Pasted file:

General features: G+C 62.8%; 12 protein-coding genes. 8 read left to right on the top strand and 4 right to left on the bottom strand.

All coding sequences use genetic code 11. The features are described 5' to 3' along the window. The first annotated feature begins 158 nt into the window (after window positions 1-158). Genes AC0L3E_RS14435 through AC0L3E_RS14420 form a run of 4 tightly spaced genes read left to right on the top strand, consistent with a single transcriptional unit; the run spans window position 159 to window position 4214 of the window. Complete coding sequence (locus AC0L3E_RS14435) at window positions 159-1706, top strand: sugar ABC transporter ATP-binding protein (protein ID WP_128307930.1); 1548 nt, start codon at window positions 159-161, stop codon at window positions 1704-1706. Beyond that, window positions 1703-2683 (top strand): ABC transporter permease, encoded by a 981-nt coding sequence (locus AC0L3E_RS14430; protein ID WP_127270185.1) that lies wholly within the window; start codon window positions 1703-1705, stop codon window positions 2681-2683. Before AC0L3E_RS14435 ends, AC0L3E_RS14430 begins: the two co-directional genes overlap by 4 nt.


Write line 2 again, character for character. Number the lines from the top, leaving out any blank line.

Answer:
All coding sequences use genetic code 11. The features are described 5' to 3' along the window. The first annotated feature begins 158 nt into the window (after window positions 1-158). Genes AC0L3E_RS14435 through AC0L3E_RS14420 form a run of 4 tightly spaced genes read left to right on the top strand, consistent with a single transcriptional unit; the run spans window position 159 to window position 4214 of the window. Complete coding sequence (locus AC0L3E_RS14435) at window positions 159-1706, top strand: sugar ABC transporter ATP-binding protein (protein ID WP_128307930.1); 1548 nt, start codon at window positions 159-161, stop codon at window positions 1704-1706. Beyond that, window positions 1703-2683 (top strand): ABC transporter permease, encoded by a 981-nt coding sequence (locus AC0L3E_RS14430; protein ID WP_127270185.1) that lies wholly within the window; start codon window positions 1703-1705, stop codon window positions 2681-2683. Before AC0L3E_RS14435 ends, AC0L3E_RS14430 begins: the two co-directional genes overlap by 4 nt.